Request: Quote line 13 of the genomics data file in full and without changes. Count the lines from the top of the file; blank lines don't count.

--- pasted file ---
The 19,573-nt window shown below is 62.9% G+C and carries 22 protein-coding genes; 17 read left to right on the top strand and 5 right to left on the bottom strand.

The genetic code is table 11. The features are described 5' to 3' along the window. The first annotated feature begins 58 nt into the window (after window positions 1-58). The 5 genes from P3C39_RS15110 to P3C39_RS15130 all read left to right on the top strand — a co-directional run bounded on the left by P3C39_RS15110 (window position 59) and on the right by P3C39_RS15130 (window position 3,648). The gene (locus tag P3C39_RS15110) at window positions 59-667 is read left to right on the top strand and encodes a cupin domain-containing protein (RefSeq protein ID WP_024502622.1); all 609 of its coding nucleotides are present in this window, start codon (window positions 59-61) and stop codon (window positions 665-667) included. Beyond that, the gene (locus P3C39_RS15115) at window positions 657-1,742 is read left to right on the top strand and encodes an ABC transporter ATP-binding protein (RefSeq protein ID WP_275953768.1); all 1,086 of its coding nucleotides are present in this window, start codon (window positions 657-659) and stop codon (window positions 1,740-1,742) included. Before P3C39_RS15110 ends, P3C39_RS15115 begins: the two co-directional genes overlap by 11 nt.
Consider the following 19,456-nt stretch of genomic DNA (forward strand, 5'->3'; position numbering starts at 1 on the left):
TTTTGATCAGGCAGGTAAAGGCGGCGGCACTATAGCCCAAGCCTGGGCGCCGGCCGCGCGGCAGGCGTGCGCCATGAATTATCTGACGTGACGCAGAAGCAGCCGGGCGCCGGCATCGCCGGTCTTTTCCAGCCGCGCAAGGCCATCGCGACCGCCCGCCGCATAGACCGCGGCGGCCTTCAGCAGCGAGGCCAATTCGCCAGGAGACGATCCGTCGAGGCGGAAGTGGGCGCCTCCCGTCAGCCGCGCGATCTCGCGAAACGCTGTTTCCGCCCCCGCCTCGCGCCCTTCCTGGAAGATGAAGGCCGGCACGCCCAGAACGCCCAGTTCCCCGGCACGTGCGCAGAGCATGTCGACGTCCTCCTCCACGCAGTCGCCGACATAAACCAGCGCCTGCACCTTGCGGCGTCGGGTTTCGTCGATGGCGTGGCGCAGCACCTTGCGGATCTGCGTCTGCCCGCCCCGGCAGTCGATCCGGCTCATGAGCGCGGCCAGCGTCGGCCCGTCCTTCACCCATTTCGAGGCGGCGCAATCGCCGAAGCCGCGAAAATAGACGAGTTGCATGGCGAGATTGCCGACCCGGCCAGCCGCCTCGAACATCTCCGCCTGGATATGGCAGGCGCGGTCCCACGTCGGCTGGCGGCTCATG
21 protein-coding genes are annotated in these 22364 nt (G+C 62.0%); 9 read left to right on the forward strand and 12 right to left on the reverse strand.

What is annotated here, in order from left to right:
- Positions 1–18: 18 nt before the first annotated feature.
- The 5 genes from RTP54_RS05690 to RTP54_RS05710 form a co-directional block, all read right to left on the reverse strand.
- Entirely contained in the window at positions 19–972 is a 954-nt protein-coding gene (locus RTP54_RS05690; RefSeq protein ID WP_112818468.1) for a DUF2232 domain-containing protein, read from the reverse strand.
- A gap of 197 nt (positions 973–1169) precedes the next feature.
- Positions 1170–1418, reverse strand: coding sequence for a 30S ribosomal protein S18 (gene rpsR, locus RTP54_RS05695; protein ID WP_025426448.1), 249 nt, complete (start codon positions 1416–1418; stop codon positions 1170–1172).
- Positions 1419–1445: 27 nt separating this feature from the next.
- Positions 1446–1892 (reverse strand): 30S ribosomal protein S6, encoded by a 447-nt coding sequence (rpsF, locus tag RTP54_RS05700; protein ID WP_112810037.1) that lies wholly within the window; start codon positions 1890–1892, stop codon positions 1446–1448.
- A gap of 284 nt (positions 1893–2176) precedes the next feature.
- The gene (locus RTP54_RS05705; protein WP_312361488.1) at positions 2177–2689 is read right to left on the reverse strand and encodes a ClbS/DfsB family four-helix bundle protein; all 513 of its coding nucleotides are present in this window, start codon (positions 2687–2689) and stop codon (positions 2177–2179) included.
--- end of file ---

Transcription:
- Positions 1446–1892 (reverse strand): 30S ribosomal protein S6, encoded by a 447-nt coding sequence (rpsF, locus tag RTP54_RS05700; protein ID WP_112810037.1) that lies wholly within the window; start codon positions 1890–1892, stop codon positions 1446–1448.